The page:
Certain types of medication can interact with Cerazette and cause it to become ineffective. These are:
You should speak to your doctor or pharmacist if you are taking any of these medicines.
Yes, side effects often disappear after the first couple of months. If they don’t, then speak to your doctor for advice.
If you do experience side effects while taking Cerazette, they are usually short-lived. Keep hydrated by drinking lots of water and eat properly to reduce headaches and nausea. Painkillers can be taken if you are getting headaches, but these side effects usually disappear once your body gets used to Cerazette.
Drinking alcohol does not cause any adverse effects alongside Cerazette.
Some women may experience irregular bleeding, some will have a regular cycle, and some find that their periods stop altogether. There is no way to tell how it will affect each individual, so you should be prepared for all of these possibilities.
The progestogen hormone contained in Cerazette might cause the ligaments in the breast to stretch, enlarging the breast glands; this is what causes breast tenderness.
Taking Cerazette will not affect your fertility in the long run. It’s usually possible to get pregnant as soon as you stop taking the pill.
Cerazette can be taken safely alongside most antidepressants. Some, however, e.g. St. John’s Wort, are known to interact with Cerazette. If you are taking antidepressants, you should inform your doctor or pharmacist of this to ensure that they won’t be affected by Cerazette.
If you wish to switch the type of contraceptive pill you are taking, you should discuss this with your doctor or pharmacist, who will advise you what to do based on your circumstances. If changing from a combined pill where you usually take a break, you should omit the break and start taking Cerazette the day after you finish the pack. If changing from a combined pill where you take inactive or placebo pills, skip the placebo pills and start taking Cerazette the day after taking the last active pill. If you’re changing from another progestogen-only pill, you can switch at any time. Usually, your contraceptive cover is not affected. Depending on which pill you are currently taking and which one you are changing to, it may be necessary to use additional methods of contraception, like condoms, for the first week, so be sure to check with your doctor.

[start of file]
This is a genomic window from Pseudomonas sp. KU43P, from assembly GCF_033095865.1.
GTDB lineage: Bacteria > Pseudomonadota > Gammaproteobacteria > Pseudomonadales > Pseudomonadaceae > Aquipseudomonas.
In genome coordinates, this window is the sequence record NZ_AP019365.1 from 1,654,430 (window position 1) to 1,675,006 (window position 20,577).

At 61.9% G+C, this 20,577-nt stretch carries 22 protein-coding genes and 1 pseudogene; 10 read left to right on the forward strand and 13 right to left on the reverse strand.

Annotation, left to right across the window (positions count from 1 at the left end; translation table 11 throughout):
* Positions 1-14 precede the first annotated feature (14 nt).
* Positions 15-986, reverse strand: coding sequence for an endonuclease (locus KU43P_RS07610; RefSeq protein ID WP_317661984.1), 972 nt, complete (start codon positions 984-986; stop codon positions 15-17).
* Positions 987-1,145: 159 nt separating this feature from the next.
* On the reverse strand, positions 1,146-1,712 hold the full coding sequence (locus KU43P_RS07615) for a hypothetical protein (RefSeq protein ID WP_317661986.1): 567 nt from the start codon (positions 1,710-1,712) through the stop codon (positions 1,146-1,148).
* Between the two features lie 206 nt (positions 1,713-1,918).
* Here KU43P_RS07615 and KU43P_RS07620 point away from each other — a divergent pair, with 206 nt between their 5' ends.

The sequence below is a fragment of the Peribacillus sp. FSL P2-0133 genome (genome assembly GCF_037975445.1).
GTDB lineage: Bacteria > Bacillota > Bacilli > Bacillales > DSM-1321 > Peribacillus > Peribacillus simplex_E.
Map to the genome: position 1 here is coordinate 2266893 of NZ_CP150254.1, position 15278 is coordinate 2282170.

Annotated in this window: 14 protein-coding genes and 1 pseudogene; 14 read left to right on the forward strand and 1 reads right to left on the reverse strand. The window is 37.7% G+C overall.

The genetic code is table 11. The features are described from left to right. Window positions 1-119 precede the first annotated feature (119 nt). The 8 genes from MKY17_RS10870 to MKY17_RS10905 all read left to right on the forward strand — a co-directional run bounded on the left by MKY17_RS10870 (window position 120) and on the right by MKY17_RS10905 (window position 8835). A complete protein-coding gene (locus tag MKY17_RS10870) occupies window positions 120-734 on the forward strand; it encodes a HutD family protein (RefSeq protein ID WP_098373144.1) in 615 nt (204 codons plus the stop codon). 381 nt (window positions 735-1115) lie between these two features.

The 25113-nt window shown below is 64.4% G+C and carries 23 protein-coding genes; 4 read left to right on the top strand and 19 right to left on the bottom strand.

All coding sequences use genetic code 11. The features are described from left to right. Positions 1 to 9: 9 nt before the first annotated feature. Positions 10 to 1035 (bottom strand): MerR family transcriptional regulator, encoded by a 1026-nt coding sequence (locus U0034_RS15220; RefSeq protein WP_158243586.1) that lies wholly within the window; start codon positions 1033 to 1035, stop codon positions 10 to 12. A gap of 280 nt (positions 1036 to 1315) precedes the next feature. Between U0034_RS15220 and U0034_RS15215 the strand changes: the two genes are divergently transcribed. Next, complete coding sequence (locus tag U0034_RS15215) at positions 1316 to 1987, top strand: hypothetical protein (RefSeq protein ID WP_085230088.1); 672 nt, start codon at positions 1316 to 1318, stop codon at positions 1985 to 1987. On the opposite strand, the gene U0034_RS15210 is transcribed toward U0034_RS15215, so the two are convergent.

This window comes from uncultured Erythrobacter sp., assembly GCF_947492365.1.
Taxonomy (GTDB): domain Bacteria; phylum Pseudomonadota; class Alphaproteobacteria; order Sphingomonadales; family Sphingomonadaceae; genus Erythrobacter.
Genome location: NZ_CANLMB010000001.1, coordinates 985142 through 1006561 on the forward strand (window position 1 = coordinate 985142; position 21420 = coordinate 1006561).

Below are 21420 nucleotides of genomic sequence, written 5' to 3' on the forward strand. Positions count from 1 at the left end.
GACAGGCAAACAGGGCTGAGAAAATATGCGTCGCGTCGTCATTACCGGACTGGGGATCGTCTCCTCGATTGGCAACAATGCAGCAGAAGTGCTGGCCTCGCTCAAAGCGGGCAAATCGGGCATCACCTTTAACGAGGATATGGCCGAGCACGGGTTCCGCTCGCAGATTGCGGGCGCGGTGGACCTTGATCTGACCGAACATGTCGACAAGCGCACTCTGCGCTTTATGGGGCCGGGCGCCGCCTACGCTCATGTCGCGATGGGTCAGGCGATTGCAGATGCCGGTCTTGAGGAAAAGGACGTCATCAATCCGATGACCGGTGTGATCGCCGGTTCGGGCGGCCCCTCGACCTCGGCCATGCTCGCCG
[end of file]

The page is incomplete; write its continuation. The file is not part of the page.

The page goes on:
Cerazette only contains desogestrel, a synthetic progestogen, whereas the combined pill contains both a progestogen and an oestrogen hormone. Cerazette causes less side effects than the combined pill and has fewer health risks associated with it. It’s also a suitable option for women who are breastfeeding. However, the combined pill provides greater control over your period and can also have a more favourable effect on PMS and acne.
There are three different types of progestogen-only contraceptive pills available in the UK. These are desogestrel (which Cerazette is a brand of), levonorgestrel and norethisterone. Brands containing desogestrel may be more convenient as you have a 12-hour window to take it if you forget, whereas with other types, you usually only have a three-hour window. Aside from the contraceptive pill, other long-term contraception methods include the implant, injection IUS, IUD, and the patch.
Unlike the combined pill, Cerazette cannot be used to delay your period. The mini pill is taken continuously instead of having a seven-day break in between packs. If you wish to delay your period for an important occasion, discuss this with your doctor or pharmacist.
It may take a few months for your body to readjust after coming off Cerazette, so you should allow some time for your natural cycle to return. However, you can become pregnant as soon as you stop taking the pill. The time it takes will differ for every woman.
If you vomit within 3–4 hours of taking Cerazette, then the pill may not have taken effect. If this happens, take another pill either right away or within twelve hours of your usual time and continue to take the rest of your pills as usual. If you’re not able to take a new pill, treat it as a missed pill and use condoms for the time you’re sick and for seven days after you’ve recovered and keep taking the rest of your pills on time.